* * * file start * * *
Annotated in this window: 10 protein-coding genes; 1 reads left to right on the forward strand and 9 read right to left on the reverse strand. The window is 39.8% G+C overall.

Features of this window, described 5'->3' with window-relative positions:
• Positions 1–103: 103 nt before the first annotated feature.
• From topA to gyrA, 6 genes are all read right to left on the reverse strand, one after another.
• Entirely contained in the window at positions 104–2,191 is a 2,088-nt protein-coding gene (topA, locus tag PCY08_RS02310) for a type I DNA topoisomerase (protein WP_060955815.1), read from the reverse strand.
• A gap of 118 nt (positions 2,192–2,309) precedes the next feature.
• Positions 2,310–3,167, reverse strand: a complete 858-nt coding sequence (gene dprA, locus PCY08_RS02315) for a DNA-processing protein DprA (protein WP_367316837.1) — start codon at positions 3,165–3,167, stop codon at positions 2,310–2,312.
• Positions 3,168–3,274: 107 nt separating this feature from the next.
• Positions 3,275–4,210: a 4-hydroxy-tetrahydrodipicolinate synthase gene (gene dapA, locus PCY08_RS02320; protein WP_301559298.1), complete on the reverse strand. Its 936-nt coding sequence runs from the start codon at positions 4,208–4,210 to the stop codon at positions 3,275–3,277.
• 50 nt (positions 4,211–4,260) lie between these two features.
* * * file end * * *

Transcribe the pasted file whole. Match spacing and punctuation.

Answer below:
Annotated in this window: 10 protein-coding genes; 1 reads left to right on the forward strand and 9 read right to left on the reverse strand. The window is 39.8% G+C overall.

Features of this window, described 5'->3' with window-relative positions:
• Positions 1–103: 103 nt before the first annotated feature.
• From topA to gyrA, 6 genes are all read right to left on the reverse strand, one after another.
• Entirely contained in the window at positions 104–2,191 is a 2,088-nt protein-coding gene (topA, locus tag PCY08_RS02310) for a type I DNA topoisomerase (protein WP_060955815.1), read from the reverse strand.
• A gap of 118 nt (positions 2,192–2,309) precedes the next feature.
• Positions 2,310–3,167, reverse strand: a complete 858-nt coding sequence (gene dprA, locus PCY08_RS02315) for a DNA-processing protein DprA (protein WP_367316837.1) — start codon at positions 3,165–3,167, stop codon at positions 2,310–2,312.
• Positions 3,168–3,274: 107 nt separating this feature from the next.
• Positions 3,275–4,210: a 4-hydroxy-tetrahydrodipicolinate synthase gene (gene dapA, locus PCY08_RS02320; protein WP_301559298.1), complete on the reverse strand. Its 936-nt coding sequence runs from the start codon at positions 4,208–4,210 to the stop codon at positions 3,275–3,277.
• 50 nt (positions 4,211–4,260) lie between these two features.